By day three students were ready to look at poems specifically chosen for their year group. Unpicking these poems helped students prepare for the performances that would become the focus of days four and five. Amy explains that:

“We thought about that end product. Even though we couldn’t meet everybody in the hall, we wanted a way of celebrating it at the end as well. So we had that performance at the end of the week. There was a purpose for the children to do it … they knew that the assembly was at the end of the week and everybody would be there.”

It is clear from talking to Amy and Kelly that students’ performances were intended to “push them outside of their comfort zones”. Kelly recalled that some of the older children at Willowbank “wanted to step a little further than just performing to children that they’re really familiar with … Once they’ve got over that initial fear of what it would be like that helped them to feel confident enough to want to perform to the rest of the school”.

Opportunities for peer feedback were built into the design of Willowbank’s poetry week. Taking advice from their Oracy Consultant, Jessica Lanham-Cook, staff encouraged students to critique each other’s performances. Creating a “safe space” in which students knew “that it was okay for people to say something that could be something to practice further” was central to this process.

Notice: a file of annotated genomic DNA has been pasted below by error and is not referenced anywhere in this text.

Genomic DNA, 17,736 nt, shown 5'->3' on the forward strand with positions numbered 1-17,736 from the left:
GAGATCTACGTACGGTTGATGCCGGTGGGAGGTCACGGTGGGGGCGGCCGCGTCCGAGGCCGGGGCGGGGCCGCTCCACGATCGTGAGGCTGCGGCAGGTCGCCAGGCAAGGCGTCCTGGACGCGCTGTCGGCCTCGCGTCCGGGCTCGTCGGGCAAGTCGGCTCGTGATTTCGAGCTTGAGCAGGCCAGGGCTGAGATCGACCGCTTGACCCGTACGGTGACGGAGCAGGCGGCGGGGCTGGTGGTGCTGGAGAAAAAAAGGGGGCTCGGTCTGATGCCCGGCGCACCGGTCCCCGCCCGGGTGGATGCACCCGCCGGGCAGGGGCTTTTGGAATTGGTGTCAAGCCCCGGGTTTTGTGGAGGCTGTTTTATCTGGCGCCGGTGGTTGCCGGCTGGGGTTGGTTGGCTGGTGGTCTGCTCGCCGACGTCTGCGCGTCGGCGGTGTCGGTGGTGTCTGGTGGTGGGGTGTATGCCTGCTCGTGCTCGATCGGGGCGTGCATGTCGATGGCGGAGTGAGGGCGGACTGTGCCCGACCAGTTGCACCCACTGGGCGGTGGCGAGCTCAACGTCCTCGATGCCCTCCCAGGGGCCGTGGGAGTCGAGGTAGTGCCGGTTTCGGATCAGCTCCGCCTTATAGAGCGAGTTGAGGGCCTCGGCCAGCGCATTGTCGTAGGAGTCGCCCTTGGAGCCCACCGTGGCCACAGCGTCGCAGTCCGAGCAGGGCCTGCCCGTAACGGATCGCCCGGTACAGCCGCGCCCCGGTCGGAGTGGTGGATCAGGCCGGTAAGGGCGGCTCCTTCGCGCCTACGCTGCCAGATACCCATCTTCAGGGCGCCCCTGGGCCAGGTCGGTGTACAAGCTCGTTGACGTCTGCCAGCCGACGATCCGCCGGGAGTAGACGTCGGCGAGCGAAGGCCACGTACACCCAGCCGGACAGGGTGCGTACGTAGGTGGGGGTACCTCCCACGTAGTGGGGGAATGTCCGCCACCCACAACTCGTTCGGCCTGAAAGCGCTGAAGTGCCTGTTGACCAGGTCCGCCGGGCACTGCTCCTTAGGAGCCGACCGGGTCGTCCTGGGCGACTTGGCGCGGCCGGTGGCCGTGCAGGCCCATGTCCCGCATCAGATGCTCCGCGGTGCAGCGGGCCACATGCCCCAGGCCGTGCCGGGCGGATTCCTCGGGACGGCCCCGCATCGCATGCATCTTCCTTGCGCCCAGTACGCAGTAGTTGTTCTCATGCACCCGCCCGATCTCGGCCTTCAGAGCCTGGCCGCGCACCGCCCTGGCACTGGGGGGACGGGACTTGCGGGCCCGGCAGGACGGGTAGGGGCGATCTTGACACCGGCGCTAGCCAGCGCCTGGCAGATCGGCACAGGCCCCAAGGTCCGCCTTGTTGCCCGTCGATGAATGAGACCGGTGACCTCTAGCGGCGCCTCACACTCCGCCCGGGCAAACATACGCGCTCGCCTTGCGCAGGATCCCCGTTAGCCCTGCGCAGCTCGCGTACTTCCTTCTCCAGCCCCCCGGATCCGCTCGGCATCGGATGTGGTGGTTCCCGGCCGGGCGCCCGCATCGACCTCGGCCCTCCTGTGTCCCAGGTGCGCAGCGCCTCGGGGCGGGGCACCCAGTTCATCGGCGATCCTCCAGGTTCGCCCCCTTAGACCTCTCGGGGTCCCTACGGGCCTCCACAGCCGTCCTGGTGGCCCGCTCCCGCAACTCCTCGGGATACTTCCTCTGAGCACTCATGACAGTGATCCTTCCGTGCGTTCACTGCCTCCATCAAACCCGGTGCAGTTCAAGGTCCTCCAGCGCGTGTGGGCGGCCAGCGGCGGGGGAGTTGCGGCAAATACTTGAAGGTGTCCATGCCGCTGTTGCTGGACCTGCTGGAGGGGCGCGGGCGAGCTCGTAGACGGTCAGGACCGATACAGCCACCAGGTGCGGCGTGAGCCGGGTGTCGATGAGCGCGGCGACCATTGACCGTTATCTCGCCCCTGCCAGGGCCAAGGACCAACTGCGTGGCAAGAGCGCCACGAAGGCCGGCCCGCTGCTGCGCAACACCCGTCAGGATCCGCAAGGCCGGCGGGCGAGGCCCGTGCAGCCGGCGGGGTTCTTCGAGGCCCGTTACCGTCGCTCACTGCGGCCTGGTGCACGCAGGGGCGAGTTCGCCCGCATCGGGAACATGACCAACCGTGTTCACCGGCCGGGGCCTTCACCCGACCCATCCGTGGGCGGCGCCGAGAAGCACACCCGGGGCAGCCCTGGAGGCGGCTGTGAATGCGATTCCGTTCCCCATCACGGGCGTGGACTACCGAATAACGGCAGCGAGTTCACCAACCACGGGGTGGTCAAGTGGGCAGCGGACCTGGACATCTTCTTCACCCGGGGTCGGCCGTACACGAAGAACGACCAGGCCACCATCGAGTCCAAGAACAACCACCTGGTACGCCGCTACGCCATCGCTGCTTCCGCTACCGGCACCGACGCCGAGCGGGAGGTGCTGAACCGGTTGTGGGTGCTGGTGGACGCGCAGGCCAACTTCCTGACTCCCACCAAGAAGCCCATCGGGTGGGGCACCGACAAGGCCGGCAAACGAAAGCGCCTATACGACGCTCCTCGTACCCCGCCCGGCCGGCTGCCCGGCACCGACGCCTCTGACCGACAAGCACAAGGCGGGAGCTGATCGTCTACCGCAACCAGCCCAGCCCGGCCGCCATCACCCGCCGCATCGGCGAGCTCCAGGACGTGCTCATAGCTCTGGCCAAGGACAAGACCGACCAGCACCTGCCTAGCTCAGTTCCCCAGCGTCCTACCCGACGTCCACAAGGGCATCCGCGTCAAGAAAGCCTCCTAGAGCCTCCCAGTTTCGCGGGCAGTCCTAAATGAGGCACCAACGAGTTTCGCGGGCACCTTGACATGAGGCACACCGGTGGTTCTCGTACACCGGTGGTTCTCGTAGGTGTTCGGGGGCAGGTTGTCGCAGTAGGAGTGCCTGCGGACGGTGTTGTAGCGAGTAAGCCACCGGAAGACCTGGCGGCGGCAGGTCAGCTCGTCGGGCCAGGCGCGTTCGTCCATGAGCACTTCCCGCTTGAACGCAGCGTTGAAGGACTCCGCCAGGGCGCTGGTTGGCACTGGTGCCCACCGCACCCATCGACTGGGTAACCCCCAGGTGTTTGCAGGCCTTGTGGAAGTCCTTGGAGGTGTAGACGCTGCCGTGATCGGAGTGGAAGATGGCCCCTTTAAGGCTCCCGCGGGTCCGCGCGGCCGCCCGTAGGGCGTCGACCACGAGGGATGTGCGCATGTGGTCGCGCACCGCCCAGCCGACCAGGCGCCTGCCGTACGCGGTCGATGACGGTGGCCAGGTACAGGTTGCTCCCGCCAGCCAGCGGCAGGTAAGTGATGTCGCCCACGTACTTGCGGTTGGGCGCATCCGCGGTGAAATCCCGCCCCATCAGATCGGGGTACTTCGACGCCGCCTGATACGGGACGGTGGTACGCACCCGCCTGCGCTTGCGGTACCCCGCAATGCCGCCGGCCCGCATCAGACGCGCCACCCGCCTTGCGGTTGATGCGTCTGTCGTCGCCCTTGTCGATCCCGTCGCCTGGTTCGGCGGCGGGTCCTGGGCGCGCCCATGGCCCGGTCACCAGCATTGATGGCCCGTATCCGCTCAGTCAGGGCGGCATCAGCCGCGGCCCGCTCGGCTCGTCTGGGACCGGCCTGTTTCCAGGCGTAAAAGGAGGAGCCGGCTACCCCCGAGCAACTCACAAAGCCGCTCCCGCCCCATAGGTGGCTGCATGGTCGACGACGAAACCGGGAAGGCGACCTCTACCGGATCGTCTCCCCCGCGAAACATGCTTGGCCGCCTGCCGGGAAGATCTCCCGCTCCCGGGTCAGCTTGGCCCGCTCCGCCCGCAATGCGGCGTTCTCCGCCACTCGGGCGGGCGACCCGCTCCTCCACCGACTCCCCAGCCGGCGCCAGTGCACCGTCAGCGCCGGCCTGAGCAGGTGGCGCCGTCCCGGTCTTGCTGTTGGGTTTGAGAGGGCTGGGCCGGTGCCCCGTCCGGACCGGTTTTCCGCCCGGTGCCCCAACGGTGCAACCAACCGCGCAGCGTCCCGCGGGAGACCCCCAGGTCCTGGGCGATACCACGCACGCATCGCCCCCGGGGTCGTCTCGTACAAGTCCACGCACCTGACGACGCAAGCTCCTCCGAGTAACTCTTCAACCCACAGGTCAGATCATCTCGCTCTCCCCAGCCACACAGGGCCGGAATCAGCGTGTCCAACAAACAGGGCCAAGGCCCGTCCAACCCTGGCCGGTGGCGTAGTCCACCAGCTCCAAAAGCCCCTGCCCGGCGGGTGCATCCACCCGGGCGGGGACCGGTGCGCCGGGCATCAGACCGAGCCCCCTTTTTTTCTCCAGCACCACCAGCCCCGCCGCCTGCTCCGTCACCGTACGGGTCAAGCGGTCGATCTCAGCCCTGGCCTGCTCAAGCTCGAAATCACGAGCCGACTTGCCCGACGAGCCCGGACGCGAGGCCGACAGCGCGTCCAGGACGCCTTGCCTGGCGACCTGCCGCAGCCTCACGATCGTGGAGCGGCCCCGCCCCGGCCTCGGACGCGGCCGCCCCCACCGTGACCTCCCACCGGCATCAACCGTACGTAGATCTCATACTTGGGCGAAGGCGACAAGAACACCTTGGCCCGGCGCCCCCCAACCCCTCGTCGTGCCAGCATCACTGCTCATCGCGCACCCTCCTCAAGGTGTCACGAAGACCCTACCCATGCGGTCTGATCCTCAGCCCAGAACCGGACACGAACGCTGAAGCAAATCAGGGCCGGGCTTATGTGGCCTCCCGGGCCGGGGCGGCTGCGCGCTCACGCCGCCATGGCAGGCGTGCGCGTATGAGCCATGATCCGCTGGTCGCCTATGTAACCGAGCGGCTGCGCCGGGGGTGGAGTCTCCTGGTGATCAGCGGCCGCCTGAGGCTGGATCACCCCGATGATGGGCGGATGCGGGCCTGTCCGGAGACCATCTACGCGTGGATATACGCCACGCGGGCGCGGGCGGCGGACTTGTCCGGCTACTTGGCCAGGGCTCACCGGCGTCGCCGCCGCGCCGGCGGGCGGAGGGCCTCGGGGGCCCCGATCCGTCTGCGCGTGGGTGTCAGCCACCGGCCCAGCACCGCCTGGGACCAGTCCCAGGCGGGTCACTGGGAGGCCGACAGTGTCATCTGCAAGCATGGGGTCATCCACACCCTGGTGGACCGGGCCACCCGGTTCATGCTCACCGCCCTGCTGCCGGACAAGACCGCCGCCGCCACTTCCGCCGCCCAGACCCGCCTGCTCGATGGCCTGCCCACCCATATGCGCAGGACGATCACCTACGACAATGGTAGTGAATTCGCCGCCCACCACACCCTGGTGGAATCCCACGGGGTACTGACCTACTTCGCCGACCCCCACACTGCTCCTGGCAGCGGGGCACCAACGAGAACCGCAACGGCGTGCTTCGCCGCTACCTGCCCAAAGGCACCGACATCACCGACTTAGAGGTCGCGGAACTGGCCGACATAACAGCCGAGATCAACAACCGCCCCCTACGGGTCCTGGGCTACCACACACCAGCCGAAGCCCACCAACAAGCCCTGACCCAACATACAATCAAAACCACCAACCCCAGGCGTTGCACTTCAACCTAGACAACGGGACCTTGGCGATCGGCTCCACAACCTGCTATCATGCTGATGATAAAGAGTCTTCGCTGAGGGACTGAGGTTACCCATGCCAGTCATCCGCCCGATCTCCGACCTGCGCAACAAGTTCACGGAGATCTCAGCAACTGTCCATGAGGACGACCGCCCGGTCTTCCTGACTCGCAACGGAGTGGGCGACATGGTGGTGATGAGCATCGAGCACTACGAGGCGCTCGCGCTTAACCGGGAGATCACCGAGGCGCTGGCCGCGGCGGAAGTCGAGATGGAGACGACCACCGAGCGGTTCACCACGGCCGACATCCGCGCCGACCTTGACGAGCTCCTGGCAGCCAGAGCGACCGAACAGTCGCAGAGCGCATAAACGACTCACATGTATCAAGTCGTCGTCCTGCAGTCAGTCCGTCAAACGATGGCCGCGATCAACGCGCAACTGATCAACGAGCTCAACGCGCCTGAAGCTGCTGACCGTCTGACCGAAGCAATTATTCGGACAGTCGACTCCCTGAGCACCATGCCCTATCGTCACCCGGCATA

Notably, parents also got involved to support their children. Students took their poems home to practice, and “performing in front of someone who’s familiar, really helped to build their confidence for them to perform outside of their comfort zone”.


When asked about the impact of both Willowbank’s poetry week and their focus on oracy more generally both Amy and Kelly cited concrete examples of how oracy had helped their students to gain confidence:

“I’ve got a girl in my class who has recently been diagnosed with autism. And we said to the children they could either work on their own or work in groups. All of my class chose to work in a group apart from this girl. And she was absolutely determined to perform this poem by herself. I recorded her doing it to the class, but she then performed this poem to the whole school on her own. So I shared that poem with mum, I shared the recording, and mum was just blown away. And she couldn’t believe how even in a few weeks, her child’s confidence had grown. How actually she felt comfortable enough to do something like that, and how much courage she demonstrated.”